His songs, especially those that lambasted hypocritical clerics won him many enemies. But Peire, obviously, could not care less about this. Even with all these enemies Cardenal became one of the most celebrated troubadours of his time. His poems much satirical criticism of the contemporary moral and political climate, sometimes verging on heresy. Here is one of Cardenal’s famous quotations that went through times:

“If some beggar steals a bridle
he’ll be hung by a man who’s stolen a horse.
There’s no surer justice in the world than that
which makes the rich thief hang the poor one.”

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Posted: Mar 6, 2008 4:09pm
Mar 3, 2008

This famous troubadour from Provence lived almost to be one hundred years old - from 1180 to 1278. Due to his extraordinary for these medieval times life, he had a rare chance to observe deep changes around him. He saw how his native Occitan culture first went up to its highest point. And he witnessed its decline during the Albigensian Crusade and its post-Albigensian Crusade state. The name of this famous composer, poet and troubadour was Peire Cardenal. And his works are kind of different from many other troubadours of his time.

A lot of materials about Peire are still waiting for English author who will write a book about this exceptional man. There are so many materials that still need to be translated from Occitan and French into English. So what do we know now about Peire Cardenal? That is what I found about him doing my research for web analytics company .

He was born in Puy-en-Velay, Auvergne, France apparently of a noble family. And he was educated as a canon himself. Peire studied at the foremost cathedral school in Puy before becoming a song writer. He visited various courts of kings and barons, and had a jongleur to sing with him.

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Posted: Mar 3, 2008 6:18pm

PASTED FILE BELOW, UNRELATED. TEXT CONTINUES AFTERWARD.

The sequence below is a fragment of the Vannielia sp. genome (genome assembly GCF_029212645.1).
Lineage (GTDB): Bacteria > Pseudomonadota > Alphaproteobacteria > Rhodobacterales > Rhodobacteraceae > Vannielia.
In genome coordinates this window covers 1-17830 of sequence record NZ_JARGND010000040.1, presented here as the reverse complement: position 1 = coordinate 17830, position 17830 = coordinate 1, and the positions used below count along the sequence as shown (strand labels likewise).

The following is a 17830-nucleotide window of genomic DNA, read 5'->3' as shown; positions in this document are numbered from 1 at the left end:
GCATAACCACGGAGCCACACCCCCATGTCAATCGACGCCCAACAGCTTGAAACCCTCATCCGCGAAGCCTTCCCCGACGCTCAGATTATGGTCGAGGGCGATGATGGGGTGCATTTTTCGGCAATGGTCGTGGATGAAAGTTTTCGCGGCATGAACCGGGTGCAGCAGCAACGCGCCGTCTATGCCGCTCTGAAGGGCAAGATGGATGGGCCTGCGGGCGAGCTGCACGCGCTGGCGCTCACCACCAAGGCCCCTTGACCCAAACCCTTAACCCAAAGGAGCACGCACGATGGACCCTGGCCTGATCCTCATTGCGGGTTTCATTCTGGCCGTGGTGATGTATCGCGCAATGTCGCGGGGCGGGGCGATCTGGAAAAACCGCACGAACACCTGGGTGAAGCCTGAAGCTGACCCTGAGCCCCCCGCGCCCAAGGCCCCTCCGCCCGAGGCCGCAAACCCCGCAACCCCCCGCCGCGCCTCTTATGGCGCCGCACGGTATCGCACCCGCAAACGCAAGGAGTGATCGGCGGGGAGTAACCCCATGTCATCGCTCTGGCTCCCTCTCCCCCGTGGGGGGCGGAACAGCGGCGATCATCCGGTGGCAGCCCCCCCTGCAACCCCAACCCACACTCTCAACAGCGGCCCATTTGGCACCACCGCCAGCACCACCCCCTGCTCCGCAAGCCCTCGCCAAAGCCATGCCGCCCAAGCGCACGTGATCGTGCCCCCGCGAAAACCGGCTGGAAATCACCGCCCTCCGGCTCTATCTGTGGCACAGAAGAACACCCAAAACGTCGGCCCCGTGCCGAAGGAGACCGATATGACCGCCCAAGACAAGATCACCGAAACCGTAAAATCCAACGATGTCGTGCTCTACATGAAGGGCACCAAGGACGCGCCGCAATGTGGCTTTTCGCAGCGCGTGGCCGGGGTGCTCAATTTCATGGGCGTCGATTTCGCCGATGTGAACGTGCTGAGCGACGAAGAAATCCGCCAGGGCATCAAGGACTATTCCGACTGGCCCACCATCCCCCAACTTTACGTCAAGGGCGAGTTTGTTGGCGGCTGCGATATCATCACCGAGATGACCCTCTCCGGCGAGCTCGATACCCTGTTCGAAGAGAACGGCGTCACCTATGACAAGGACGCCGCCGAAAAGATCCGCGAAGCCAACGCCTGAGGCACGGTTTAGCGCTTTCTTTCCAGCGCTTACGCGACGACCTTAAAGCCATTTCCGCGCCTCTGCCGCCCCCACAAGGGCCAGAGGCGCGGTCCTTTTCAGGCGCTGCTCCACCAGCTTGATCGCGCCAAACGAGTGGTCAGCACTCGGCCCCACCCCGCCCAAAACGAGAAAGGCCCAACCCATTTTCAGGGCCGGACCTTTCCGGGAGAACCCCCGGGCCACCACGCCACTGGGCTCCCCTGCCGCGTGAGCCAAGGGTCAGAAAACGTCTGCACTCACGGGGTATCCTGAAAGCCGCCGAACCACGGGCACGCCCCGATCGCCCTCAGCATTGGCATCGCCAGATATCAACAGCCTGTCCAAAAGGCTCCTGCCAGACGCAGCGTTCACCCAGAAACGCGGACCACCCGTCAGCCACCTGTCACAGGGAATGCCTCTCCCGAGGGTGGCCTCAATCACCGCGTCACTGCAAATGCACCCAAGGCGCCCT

Feb 8, 2008

Who was Wolfram von Eschenbach? We know nothing about him, except that he was one of the greatest Medieval poets and minnesingers. Wolfram is best known today for his Parzival, sometimes regarded as the greatest of all German epics from that time. Eighty four surviving manuscripts of Parzival indicate his tremendous popularity, not only in his time, but, even in the following two centuries. Parzival was translated and published by a Swiss scholar Johann Jacob Bodmer in 1753. Later, famous composer Richard Wagner used Parzival as the main source of libretto to his great opera, Parsifal.

Yet, no matter how hard specialists try, they did not recover any historical documents about Wolfram and his works are the sole source of evidence. There was a lot of historical investigations about him, that established that Wolfram was a German knight, who was likely born around 1170 and died somewhere close to 1220. The past along with Parzival also brought to us his two other narrative works and nine surviving songs that are considered to be masterpieces of medieval art of minnesingers.

Wolfram von Eschenbach probably serviced a number of courts during his time. Historians name a number of his possible patrons, but the evidence is circumstantial. In his Parzival Wolfram claims that he is illiterate and dictates his work. However, this fact is regarded with high level of sceptisism by most scientists. The dialect of his works is East Franconian and he mentions a couple of times that he is Bavarian. Thus precipitated a claim by at least four places name themselves as a place of birth of a famous poet and composer. As other famous medieval poets Wolfram was included in the famous Codex Mannese - medieval manuscript about famous poets with illustrations, created in the 14th century. However the picture of Wolfram and surrounding arms and heraldry turned out to be just the imagination of the artist.

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Posted: Feb 8, 2008 2:47pm

 

 
 
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Ekaterina G.
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Delray Beach, FL, USA